Traveling an estimated 5,000 miles on their snowmobiles after leaving Grand Rapids, Minn., March 6, the "three old guys'' — their description — are believed to be within a few hundred miles of their Fairbanks, Alaska, destination.

Communication with the three has been scant since they left Old Crow, Yukon, April 6, after receiving new clutches to replace the original ones on two of their Arctic Cat Norseman 8000X snowmobiles.

Receiving the parts relatively quickly in such a remote location above the Arctic Circle was considered something of a miracle. The three men — Paul Dick, Rex Hibbert and Rob Hallstrom — reported that their trip to Old Crow on the Mackenzie River was torturous on them and their equipment, necessitating the repairs.

The trio's support crew in Minnesota found help in Whitehorse, Yukon, at Lister's Motor Sports. That Canadian dealership didn't have the necessary parts, but it did have machines on the showroom floor from which the clutches could be scavenged, and the parts were quickly put on an airplane destined for Old Crow.

Dick, Hibbert and Hallstrom are experienced long-distance snowmobile adventurers and racers, and are equally adept with wrenches. The same day they received the parts, they installed them and headed for the border separating Canada from Alaska, which they entered at Rampart House, Yukon, the same day, April 6.

The local name for Rampart House is Gindèh Chik and refers to the creek that bisects the historic site.

Next stop for the three is Fort Yukon, and as of Saturday, Hallstrom's daughter, Kasie Plekkenpol, operating out of her Twin Cities home, had not determined whether they had reached the village of about 600 mostly Gwich'in Alaska Natives.

Fort Yukon straddles the Arctic Circle, and its expected high temperature Saturday was 22 degrees, with a low of minus-6.

Plekkenpol tracks the locations of the three men via two GPS signaling units attached to their sleds. Phone service was sketchy in Old Crow, where the only service available to the men was wi-fi calling, which they used to detail the parts they needed.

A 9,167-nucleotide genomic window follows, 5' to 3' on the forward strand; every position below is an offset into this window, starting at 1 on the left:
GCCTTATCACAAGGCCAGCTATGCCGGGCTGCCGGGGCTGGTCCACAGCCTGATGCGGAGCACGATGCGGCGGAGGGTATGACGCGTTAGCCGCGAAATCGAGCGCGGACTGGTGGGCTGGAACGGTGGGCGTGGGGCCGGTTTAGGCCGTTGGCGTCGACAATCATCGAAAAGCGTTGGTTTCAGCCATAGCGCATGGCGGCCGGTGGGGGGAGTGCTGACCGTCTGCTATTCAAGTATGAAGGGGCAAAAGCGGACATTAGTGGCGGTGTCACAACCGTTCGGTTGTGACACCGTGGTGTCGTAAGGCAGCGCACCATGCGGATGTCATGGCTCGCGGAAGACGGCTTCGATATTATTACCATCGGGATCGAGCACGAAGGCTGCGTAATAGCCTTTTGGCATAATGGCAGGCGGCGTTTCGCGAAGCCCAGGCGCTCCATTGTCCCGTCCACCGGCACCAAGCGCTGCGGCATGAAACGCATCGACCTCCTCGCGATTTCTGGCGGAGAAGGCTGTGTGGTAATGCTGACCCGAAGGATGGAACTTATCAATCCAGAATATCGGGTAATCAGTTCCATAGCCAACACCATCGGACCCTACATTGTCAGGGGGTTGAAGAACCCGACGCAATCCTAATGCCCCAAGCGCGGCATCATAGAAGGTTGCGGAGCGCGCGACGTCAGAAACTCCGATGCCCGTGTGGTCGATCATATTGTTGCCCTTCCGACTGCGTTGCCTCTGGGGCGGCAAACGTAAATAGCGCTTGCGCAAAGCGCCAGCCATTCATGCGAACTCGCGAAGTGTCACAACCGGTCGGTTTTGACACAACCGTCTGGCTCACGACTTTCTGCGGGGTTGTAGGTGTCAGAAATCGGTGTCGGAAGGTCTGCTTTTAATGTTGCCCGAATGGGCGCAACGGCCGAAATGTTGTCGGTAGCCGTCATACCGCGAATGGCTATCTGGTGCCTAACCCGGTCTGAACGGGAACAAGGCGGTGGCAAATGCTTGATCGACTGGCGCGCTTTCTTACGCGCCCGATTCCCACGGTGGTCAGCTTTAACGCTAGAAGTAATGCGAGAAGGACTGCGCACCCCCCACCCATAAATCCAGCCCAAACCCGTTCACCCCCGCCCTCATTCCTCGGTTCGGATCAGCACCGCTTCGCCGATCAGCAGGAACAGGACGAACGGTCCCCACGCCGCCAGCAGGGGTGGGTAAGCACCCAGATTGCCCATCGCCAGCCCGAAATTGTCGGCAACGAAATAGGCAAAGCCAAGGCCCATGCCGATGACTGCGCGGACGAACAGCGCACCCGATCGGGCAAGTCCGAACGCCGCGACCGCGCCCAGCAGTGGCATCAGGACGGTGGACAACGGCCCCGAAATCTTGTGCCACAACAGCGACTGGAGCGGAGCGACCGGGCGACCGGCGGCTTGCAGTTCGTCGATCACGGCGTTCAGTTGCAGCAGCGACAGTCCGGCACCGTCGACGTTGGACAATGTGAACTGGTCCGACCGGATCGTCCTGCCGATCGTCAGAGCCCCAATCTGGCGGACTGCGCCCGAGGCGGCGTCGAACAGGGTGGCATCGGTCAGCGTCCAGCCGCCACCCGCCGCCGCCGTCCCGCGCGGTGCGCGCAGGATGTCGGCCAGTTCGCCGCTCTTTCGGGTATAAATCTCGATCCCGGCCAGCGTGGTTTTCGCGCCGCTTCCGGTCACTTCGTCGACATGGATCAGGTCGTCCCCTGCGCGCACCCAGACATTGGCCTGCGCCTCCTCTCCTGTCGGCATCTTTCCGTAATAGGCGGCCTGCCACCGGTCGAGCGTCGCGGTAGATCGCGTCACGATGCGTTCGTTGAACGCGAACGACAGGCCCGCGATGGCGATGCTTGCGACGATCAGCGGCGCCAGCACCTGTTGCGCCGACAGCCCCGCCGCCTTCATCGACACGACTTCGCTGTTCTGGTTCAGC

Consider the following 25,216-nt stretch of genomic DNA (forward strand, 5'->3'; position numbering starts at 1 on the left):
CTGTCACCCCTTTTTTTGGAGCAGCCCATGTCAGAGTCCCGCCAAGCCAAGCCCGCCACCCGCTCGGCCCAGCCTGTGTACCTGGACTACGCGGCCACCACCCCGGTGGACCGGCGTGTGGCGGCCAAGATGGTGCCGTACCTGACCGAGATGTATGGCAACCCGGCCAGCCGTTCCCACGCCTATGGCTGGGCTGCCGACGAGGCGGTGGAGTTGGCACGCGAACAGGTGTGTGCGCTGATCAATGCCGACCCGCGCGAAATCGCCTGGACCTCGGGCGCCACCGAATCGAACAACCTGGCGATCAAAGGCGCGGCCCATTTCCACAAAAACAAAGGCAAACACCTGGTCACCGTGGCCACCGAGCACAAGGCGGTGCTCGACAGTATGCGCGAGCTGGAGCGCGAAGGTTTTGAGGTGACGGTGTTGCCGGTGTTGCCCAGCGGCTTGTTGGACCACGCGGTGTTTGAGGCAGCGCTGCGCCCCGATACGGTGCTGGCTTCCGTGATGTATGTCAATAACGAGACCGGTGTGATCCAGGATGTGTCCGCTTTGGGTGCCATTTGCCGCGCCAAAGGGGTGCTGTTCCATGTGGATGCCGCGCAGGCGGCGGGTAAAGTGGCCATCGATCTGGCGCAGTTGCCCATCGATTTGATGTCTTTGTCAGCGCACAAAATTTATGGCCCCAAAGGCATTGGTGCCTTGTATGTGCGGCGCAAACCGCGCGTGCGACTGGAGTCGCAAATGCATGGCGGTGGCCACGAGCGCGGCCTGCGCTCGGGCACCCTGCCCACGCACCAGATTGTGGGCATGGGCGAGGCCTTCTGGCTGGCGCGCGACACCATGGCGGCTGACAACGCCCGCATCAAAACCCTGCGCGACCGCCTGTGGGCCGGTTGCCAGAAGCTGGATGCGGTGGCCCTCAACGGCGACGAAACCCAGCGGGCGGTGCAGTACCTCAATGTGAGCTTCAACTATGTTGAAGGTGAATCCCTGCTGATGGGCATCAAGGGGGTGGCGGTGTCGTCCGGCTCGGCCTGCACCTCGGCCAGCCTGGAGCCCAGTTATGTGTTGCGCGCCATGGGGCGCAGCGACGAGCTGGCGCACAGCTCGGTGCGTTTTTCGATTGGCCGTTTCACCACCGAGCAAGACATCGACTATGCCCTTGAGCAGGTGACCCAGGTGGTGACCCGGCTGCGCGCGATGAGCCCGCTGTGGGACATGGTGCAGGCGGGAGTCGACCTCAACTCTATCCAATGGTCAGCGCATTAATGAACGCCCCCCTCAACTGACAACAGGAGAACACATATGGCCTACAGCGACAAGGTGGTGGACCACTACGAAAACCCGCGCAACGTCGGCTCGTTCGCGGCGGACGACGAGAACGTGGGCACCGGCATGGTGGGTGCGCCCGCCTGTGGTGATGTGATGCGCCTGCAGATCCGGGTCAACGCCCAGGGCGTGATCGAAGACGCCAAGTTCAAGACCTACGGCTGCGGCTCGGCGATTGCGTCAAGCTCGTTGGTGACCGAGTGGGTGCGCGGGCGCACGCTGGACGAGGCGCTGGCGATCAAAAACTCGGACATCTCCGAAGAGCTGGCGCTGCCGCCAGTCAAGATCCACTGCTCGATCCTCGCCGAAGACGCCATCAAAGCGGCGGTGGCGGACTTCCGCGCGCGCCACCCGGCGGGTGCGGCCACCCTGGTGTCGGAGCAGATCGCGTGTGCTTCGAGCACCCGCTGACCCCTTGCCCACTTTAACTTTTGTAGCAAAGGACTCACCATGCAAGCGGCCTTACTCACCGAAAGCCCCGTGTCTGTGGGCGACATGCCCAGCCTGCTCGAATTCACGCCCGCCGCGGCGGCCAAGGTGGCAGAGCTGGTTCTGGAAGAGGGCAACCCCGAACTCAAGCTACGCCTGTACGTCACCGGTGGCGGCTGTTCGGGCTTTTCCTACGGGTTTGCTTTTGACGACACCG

After leaving Old Crow and traveling along and on the Porcupine River, Hallstrom, Dick and Hibbert stayed in a remote cabin Friday night. From the cabin, they sent a text to Plekkenpol saying they couldn't predict when they would make Fairbanks.

"Every corner new adventure. Don't know," they texted.

By road, Fort Yukon is less than 200 miles from Fairbanks.

Meanwhile, the adventure is gaining widespread media attention, including on national television. The men are expected to receive an enthusiastic welcome in Fairbanks, where local media, as well as various snowmobile clubs, will greet them.

On the website that tracks the adventure, Plekkenpol filed this report Saturday:

"The Porcupine (River) gave the guys a challenge yesterday; deep snow with slush underneath for most the day was hard on fuel, men and machines. The good news is that they were able to rest safely in a cabin last night (Friday) and believe they are through the 'Ramparts' and the trail ahead will be easier going. They're well on their way today and hopefully they will make it into Fort Yukon this evening. ''

Hallstrom is a retired electrician from Park Rapids, Minn. Hibbert is a farmer and rancher from Soda Springs, Idaho. Dick is a retired beer distributor from Grand Rapids, Minn.